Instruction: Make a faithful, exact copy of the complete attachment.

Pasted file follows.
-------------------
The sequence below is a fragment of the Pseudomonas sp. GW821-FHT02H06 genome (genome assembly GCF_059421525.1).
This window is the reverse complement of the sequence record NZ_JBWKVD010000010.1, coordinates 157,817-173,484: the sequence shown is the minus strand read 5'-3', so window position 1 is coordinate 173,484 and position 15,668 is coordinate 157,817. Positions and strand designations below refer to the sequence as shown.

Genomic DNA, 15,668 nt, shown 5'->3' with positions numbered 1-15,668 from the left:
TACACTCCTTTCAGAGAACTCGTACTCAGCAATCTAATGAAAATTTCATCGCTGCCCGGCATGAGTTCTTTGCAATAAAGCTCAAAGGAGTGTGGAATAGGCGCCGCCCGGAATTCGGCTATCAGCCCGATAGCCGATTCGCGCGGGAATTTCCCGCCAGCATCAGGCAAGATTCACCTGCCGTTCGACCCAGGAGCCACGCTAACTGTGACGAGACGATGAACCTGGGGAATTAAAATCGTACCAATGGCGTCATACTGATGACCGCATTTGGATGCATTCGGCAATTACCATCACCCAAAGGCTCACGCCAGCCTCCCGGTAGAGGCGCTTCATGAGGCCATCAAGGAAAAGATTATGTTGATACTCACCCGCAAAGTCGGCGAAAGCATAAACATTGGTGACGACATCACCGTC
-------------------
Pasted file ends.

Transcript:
The sequence below is a fragment of the Pseudomonas sp. GW821-FHT02H06 genome (genome assembly GCF_059421525.1).
This window is the reverse complement of the sequence record NZ_JBWKVD010000010.1, coordinates 157,817-173,484: the sequence shown is the minus strand read 5'-3', so window position 1 is coordinate 173,484 and position 15,668 is coordinate 157,817. Positions and strand designations below refer to the sequence as shown.

Genomic DNA, 15,668 nt, shown 5'->3' with positions numbered 1-15,668 from the left:
TACACTCCTTTCAGAGAACTCGTACTCAGCAATCTAATGAAAATTTCATCGCTGCCCGGCATGAGTTCTTTGCAATAAAGCTCAAAGGAGTGTGGAATAGGCGCCGCCCGGAATTCGGCTATCAGCCCGATAGCCGATTCGCGCGGGAATTTCCCGCCAGCATCAGGCAAGATTCACCTGCCGTTCGACCCAGGAGCCACGCTAACTGTGACGAGACGATGAACCTGGGGAATTAAAATCGTACCAATGGCGTCATACTGATGACCGCATTTGGATGCATTCGGCAATTACCATCACCCAAAGGCTCACGCCAGCCTCCCGGTAGAGGCGCTTCATGAGGCCATCAAGGAAAAGATTATGTTGATACTCACCCGCAAAGTCGGCGAAAGCATAAACATTGGTGACGACATCACCGTC